In early March of 1976, Israel published plans to expropriate about 20,000 dunums (2,000 hectares) of land around the Palestinian villages of Sakhnin and Arraba, which would later be used to establish new Jewish settlements and a military training camp. These plans were part of an official state policy to Judaize the Galilee following the creation of the state of Israel.
In a collective response on March 30, 1976 – marking one of the first displays of mass coordinated action by Palestinians inside Israel – Palestinians demonstrated from across Galilee in the north all the way to the Negev in the south. Six Palestinians were shot dead by Israeli forces and more than 100 were injured.
March 30 has since been commemorated annually by Palestinians as Yom al-Ard (Land Day), with collective anti-colonisation actions across historic Palestine and in the Palestinian diaspora.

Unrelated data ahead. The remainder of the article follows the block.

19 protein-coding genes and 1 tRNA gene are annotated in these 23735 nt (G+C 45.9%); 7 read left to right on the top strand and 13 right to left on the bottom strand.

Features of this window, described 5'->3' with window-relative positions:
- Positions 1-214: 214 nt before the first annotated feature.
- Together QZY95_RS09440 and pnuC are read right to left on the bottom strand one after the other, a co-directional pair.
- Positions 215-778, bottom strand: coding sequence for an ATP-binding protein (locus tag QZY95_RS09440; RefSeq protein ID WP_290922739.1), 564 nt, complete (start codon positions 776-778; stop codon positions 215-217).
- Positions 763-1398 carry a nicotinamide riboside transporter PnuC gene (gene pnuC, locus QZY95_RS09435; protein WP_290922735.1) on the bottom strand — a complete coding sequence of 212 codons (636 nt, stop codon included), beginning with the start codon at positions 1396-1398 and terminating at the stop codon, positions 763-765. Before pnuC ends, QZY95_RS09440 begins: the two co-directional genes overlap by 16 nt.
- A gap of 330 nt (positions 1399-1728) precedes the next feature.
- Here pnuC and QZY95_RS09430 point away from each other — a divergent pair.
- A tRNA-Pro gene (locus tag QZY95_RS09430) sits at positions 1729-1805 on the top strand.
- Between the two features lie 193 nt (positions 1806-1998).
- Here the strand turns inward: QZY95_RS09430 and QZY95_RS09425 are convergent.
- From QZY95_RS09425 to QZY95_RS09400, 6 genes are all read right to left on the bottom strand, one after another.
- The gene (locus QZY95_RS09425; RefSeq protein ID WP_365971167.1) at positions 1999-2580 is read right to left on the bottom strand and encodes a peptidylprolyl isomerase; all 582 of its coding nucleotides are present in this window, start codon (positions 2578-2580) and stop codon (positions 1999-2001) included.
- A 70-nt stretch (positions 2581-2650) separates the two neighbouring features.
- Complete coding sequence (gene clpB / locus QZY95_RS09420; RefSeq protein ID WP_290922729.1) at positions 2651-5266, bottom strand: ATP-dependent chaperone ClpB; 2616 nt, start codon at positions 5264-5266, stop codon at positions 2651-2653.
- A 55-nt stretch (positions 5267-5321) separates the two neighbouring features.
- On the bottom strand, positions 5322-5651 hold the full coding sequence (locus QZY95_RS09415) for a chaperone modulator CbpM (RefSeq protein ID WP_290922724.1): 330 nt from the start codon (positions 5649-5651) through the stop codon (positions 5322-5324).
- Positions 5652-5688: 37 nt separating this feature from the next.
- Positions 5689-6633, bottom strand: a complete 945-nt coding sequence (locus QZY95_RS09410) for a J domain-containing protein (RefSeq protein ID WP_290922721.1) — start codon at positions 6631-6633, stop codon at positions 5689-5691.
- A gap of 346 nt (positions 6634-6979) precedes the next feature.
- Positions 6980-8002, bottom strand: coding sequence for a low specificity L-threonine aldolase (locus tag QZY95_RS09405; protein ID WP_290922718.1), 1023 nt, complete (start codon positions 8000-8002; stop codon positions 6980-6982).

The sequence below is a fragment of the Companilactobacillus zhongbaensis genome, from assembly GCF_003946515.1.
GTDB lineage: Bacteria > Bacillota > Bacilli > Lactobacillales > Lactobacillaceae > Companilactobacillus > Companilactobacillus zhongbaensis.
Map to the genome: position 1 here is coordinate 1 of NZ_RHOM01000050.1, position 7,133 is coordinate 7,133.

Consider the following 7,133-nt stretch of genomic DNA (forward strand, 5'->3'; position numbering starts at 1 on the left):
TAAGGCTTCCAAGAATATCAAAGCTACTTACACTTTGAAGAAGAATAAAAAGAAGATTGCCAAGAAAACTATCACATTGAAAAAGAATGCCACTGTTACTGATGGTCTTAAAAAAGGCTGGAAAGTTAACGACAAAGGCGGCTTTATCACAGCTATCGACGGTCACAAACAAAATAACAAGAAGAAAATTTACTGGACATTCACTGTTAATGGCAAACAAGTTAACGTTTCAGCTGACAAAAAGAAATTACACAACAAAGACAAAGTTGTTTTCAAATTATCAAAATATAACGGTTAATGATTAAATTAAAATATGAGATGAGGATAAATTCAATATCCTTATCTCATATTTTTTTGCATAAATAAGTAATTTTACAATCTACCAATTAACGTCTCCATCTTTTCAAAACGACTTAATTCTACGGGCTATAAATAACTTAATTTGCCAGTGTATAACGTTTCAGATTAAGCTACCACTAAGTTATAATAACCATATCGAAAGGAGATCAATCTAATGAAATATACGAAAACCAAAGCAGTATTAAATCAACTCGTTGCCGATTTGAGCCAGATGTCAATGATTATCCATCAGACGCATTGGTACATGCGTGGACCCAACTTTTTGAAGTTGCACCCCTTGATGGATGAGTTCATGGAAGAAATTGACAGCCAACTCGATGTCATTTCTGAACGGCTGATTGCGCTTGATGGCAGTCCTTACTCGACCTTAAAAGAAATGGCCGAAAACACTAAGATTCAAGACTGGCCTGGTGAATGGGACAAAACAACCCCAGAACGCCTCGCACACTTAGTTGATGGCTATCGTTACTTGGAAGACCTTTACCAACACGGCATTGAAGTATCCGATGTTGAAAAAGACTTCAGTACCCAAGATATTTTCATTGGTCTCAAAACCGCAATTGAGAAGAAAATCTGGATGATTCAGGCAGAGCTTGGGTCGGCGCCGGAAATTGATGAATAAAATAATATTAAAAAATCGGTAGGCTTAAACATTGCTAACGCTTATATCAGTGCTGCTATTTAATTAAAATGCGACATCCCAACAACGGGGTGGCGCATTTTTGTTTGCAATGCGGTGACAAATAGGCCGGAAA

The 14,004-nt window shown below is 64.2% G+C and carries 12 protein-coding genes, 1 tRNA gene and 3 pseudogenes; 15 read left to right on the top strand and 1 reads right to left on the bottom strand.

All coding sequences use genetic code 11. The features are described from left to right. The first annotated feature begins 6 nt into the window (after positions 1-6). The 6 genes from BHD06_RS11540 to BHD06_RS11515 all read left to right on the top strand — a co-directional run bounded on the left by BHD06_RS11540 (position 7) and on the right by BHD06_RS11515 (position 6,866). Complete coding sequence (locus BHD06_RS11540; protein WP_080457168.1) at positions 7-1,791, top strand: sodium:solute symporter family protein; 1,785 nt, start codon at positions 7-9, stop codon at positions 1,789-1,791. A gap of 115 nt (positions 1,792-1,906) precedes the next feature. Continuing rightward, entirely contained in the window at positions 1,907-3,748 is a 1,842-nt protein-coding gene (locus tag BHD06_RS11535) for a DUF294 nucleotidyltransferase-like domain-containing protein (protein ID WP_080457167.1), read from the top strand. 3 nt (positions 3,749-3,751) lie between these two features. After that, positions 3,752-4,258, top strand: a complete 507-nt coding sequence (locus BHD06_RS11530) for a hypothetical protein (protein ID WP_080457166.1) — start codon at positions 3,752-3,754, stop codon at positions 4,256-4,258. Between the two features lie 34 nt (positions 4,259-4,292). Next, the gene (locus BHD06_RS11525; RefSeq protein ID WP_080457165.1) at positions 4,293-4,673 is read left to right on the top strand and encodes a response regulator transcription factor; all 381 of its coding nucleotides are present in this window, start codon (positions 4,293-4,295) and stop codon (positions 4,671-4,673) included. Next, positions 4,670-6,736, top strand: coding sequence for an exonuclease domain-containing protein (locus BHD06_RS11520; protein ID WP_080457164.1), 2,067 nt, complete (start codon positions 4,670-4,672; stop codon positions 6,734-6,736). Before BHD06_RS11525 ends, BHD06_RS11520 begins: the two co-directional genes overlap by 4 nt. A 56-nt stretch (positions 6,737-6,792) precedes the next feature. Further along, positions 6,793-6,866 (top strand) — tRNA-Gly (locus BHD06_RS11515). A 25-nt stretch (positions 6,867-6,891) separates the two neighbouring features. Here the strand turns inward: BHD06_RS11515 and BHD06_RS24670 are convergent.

For the exiled community of Lifta, Yom al-Ard is among the most important days for community-based action. Displaced from their village on the western slopes of Jerusalem in 1948, many villagers fled only a couple of kilometres across the Green Line to East Jerusalem.
Many of these refugees later fled internationally when East Jerusalem was occupied in 1967 and later annexed by Israel in 1981.
Still, a nucleus of Lifta’s community-in-exile remains to this day in East Jerusalem, living only a kilometre or two from their original homes but denied the right to return. Every year on Yom al-Ard, members of the community make the short journey to their home village to clean the cemetery, pray alongside the spring and walk among old memories.